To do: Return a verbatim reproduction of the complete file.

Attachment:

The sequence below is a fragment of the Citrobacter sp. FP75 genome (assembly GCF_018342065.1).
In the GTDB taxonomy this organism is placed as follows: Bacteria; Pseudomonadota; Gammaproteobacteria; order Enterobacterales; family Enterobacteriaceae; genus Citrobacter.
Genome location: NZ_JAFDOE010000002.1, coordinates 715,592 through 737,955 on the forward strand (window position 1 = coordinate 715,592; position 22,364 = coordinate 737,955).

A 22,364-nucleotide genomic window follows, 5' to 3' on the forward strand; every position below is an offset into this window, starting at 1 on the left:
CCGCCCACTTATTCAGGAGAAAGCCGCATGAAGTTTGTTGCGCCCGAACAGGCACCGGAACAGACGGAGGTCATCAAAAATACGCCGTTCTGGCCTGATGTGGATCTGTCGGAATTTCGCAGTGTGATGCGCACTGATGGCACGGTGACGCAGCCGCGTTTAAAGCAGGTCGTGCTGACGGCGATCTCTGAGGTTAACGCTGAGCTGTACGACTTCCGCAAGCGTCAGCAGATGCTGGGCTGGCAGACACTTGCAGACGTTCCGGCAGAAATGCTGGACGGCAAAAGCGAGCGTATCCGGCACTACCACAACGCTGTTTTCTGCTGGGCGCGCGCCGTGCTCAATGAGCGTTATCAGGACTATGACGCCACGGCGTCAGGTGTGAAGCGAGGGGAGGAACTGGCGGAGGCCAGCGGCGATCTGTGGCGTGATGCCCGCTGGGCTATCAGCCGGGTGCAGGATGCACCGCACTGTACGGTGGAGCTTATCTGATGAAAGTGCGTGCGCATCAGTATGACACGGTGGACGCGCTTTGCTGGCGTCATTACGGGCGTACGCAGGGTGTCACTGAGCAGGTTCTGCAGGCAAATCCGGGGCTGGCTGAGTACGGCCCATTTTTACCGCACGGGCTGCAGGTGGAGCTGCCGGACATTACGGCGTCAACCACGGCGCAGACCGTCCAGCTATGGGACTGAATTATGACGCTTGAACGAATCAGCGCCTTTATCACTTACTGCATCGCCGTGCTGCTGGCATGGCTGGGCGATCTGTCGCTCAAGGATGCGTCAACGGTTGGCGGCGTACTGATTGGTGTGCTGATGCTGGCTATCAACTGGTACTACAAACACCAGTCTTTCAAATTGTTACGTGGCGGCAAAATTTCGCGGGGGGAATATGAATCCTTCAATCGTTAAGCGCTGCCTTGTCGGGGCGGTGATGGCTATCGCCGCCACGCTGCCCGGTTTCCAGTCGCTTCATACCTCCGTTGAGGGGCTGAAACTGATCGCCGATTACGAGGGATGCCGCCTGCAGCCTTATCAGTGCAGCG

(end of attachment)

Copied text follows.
The sequence below is a fragment of the Citrobacter sp. FP75 genome (assembly GCF_018342065.1).
In the GTDB taxonomy this organism is placed as follows: Bacteria; Pseudomonadota; Gammaproteobacteria; order Enterobacterales; family Enterobacteriaceae; genus Citrobacter.
Genome location: NZ_JAFDOE010000002.1, coordinates 715,592 through 737,955 on the forward strand (window position 1 = coordinate 715,592; position 22,364 = coordinate 737,955).

A 22,364-nucleotide genomic window follows, 5' to 3' on the forward strand; every position below is an offset into this window, starting at 1 on the left:
CCGCCCACTTATTCAGGAGAAAGCCGCATGAAGTTTGTTGCGCCCGAACAGGCACCGGAACAGACGGAGGTCATCAAAAATACGCCGTTCTGGCCTGATGTGGATCTGTCGGAATTTCGCAGTGTGATGCGCACTGATGGCACGGTGACGCAGCCGCGTTTAAAGCAGGTCGTGCTGACGGCGATCTCTGAGGTTAACGCTGAGCTGTACGACTTCCGCAAGCGTCAGCAGATGCTGGGCTGGCAGACACTTGCAGACGTTCCGGCAGAAATGCTGGACGGCAAAAGCGAGCGTATCCGGCACTACCACAACGCTGTTTTCTGCTGGGCGCGCGCCGTGCTCAATGAGCGTTATCAGGACTATGACGCCACGGCGTCAGGTGTGAAGCGAGGGGAGGAACTGGCGGAGGCCAGCGGCGATCTGTGGCGTGATGCCCGCTGGGCTATCAGCCGGGTGCAGGATGCACCGCACTGTACGGTGGAGCTTATCTGATGAAAGTGCGTGCGCATCAGTATGACACGGTGGACGCGCTTTGCTGGCGTCATTACGGGCGTACGCAGGGTGTCACTGAGCAGGTTCTGCAGGCAAATCCGGGGCTGGCTGAGTACGGCCCATTTTTACCGCACGGGCTGCAGGTGGAGCTGCCGGACATTACGGCGTCAACCACGGCGCAGACCGTCCAGCTATGGGACTGAATTATGACGCTTGAACGAATCAGCGCCTTTATCACTTACTGCATCGCCGTGCTGCTGGCATGGCTGGGCGATCTGTCGCTCAAGGATGCGTCAACGGTTGGCGGCGTACTGATTGGTGTGCTGATGCTGGCTATCAACTGGTACTACAAACACCAGTCTTTCAAATTGTTACGTGGCGGCAAAATTTCGCGGGGGGAATATGAATCCTTCAATCGTTAAGCGCTGCCTTGTCGGGGCGGTGATGGCTATCGCCGCCACGCTGCCCGGTTTCCAGTCGCTTCATACCTCCGTTGAGGGGCTGAAACTGATCGCCGATTACGAGGGATGCCGCCTGCAGCCTTATCAGTGCAGCG